‘The Book of Will’: When close friends and fellow actors realize that the lines of the dead William Shakespeare are disappearing into time, they plan a definitive book of his original plays. To make one, they’ll have to battle an unscrupulous publisher, a boozy poet laureate and their own mortality in playwright Lauren Gunderson’s funny love letter to theater and the printed word. Christopher Liam Moore directs. The show runs through Oct. 13 in the outdoor Allen Elizabethan Theatre. Curtain is at 8 p.m.
‘Love’s Labor’s Lost’: The Princess of France and her ladies have chosen an awkward time to visit Navarre in William Shakespeare’s linguistically nimble, music-filled comedy. King Ferdinand and his friends have dedicated themselves to three years of study, contemplation and chastity. Undeterred, the ladies camp outside the gates, and it isn’t long before nature takes its course. Amanda Dehnert directs. The show runs through Oct. 14 in the outdoor Allen Elizabethan Theatre. Curtain is at 8 p.m.
‘Snow in Midsummer’: When a young woman is sentenced to death, she curses her city from beyond the grave with a catastrophic drought. Three years later, the residents of the parched, locust-plagued city are forced to face a past no one wants to remember. Playwright Frances Ya-Chu Cowhig’s update of a classic Chinese drama into a modern ghost story explores the legacy of trauma, the heart of injustice and the lengths to which we go for love. Justin Audibert directs. The show runs through Oct. 27 in the Angus Bowmer Theatre.
‘Henry V’: Actor Daniel Jose Molina completes his immersive three-play transformation from reckless party-boy Prince Hal to the shrewd and ruthless young leader King Henry V. The new king audaciously lays claim to the French throne, courts a princess with whom he does not share a language and takes his place on history’s stage in a series of battles still commemorated in England today. Rosa Joshi of Seattle makes her directorial debut at OSF. The show runs through Oct. 27 in the Thomas Theatre.
‘Manahatta’: Securities trader Jane Snake is torn between worlds. Her return to Wall Street brings her to Manahatta (“Island of Many Hills” in Lenape), the homeland of her Native American ancestors who were violently forced to evacuate in the 1600s. Meanwhile, her family in Oklahoma struggles to save their language, their culture and their over-mortgaged home. OSF presents the premiere of Mary Kathryn Nagle’s look at the tragic consequences of commercial exploits. Playwright Nagle also is a partner at Pipestem Law, a firm specializing in sovereignty of Native tribes and people, and a citizen of the Cherokee Nation of Oklahoma. Laurie Woolery directs. The show runs through Oct. 27 in the Thomas Theatre.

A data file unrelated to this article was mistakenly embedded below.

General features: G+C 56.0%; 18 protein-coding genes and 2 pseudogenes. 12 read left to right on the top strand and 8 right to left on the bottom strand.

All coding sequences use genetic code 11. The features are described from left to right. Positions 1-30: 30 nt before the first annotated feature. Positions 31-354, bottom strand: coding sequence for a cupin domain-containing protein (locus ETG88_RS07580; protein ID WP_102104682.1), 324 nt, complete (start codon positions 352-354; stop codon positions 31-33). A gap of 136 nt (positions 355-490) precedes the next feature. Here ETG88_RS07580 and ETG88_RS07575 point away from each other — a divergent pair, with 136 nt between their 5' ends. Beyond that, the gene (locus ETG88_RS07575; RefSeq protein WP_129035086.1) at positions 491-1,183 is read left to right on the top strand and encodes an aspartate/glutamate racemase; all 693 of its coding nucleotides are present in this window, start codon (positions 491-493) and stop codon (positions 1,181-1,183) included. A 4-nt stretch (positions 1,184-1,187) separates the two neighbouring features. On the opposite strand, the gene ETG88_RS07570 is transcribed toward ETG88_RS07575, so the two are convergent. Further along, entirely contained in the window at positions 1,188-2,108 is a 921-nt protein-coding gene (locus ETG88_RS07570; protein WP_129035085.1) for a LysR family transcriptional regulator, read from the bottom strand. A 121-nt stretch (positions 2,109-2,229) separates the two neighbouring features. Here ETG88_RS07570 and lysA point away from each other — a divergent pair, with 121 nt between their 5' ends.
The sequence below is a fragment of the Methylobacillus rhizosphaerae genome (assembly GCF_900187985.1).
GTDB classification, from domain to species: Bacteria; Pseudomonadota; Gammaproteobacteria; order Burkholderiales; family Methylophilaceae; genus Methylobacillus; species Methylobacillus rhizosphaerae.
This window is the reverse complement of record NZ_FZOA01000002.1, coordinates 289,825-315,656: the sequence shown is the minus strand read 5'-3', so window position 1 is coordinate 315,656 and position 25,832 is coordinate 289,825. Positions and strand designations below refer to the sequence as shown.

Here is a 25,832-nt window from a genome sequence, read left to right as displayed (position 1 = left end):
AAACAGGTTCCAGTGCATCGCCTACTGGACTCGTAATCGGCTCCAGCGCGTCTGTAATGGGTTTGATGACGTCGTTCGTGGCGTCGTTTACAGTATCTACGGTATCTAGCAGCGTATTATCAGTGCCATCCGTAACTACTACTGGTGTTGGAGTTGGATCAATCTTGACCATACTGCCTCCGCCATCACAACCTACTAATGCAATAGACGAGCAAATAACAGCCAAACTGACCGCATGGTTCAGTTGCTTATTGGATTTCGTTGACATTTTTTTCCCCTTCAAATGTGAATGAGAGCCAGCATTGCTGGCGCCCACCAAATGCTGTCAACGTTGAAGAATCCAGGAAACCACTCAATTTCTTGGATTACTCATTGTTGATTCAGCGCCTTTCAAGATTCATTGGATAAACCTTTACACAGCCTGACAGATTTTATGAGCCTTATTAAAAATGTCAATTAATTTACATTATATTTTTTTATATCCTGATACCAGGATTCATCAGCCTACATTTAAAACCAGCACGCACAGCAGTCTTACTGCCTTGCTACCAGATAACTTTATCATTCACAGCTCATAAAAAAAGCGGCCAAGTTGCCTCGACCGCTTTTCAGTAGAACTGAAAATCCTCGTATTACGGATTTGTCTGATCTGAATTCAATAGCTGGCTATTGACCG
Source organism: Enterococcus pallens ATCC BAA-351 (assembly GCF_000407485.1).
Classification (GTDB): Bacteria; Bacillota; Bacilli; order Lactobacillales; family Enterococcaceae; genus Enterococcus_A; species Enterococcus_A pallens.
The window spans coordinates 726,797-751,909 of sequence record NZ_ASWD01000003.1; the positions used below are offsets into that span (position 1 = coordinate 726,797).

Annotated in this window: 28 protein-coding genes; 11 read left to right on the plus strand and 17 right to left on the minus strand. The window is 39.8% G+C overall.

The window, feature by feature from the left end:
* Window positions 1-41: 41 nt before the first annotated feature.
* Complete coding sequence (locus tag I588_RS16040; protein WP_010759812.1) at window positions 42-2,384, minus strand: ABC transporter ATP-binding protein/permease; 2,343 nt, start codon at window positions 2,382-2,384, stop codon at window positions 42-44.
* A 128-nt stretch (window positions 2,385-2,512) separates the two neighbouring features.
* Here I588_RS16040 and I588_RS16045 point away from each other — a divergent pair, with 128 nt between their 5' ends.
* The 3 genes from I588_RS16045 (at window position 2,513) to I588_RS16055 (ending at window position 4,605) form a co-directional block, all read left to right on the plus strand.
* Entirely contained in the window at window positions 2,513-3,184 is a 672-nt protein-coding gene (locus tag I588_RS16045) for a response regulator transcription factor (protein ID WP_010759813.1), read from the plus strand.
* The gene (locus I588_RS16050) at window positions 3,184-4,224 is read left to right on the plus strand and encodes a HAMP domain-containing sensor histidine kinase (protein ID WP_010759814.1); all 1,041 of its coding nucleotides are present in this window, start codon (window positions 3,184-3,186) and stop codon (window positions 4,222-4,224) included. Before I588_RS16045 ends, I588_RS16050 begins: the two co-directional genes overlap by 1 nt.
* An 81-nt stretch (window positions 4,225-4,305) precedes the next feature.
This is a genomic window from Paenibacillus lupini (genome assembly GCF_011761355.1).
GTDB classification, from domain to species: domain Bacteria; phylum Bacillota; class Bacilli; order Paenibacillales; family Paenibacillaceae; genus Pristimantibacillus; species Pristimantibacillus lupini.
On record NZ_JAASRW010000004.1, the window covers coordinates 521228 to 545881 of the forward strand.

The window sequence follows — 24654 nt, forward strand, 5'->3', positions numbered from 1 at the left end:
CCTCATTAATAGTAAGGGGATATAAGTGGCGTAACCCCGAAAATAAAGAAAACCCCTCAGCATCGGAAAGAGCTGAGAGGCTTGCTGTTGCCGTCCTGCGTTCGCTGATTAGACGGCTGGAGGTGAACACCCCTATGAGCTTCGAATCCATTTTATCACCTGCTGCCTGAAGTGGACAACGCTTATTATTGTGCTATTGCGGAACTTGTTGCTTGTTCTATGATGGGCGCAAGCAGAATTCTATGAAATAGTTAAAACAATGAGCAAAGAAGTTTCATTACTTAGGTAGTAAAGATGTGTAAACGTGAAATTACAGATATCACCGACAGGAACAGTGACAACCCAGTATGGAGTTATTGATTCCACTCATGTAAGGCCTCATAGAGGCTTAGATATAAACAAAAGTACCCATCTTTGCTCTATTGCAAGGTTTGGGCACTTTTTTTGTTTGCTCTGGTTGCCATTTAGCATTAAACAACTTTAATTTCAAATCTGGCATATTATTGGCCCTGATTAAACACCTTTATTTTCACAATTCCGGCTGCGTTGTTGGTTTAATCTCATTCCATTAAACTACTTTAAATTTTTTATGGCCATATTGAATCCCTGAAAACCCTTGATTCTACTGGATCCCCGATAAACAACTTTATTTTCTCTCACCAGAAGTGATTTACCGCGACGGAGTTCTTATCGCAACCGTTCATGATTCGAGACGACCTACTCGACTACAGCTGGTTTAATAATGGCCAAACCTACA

‘Oklahoma!’: It’s a beautiful morning whenever Curly sees Laurey, but Laurey’s not so sure about Curly. And Will loves Ado Andy, but Andy loves ... well, everyone. Meanwhile, in the 1906 Oklahoma Territory, farmers and ranchers lock horns in a battle over water rights and fences. This musical — with music by Richard Rodgers and book and lyrics by Oscar Hammerstein — brims with show-stopping songs and heartfelt storytelling. Director Bill Rauch breaks new ground with same-sex lead couples and other LGBTQ+ casting that affirms the identity spectrum in an insightful celebration of love in its many forms. The show runs through Oct. 27 in the Angus Bowmer Theatre.
‘The Way the Mountain Moved’: When four men set out in the 1850s to survey a route for a new continental railroad, they cross paths with lost pioneers, cautious Native Americans, and an African-American Mormon couple unsure whether to befriend, fight or flee the newcomers. Whose dreams will prevail? This play by Idris Goodwin joins other OSF American Revolutions commissions that explore key moments of change in U.S. history. May Adrales directs. The show runs through Oct. 28 in the Thomas Theatre.
‘Othello’: Those who praised Moorish general Othello’s military successes now reject his marriage to Venetian Desdemona. The newlyweds are determined to overcome all obstacles, but Othello’s assignment to a new location draws them into the demonic web of his lieutenant Iago in Shakespeare’s most intimate tragedy. Bill Rauch directs. The show runs through Oct. 28 in the Angus Bowmer Theatre.
‘Sense and Sensibility’: When Mrs. Dashwood and her daughters are tossed out of their home by a selfish half-brother, marriage prospects become bleak, and when love — or what looks like love — comes calling for the girls, they are whirled into a tangle of gossip, scandal and unexpected fortune. Kate Hamill’s adaptation of the novel by Jane Austen is directed by Hana S. Sharif. The show runs through Oct. 28 in the Angus Bowmer Theatre.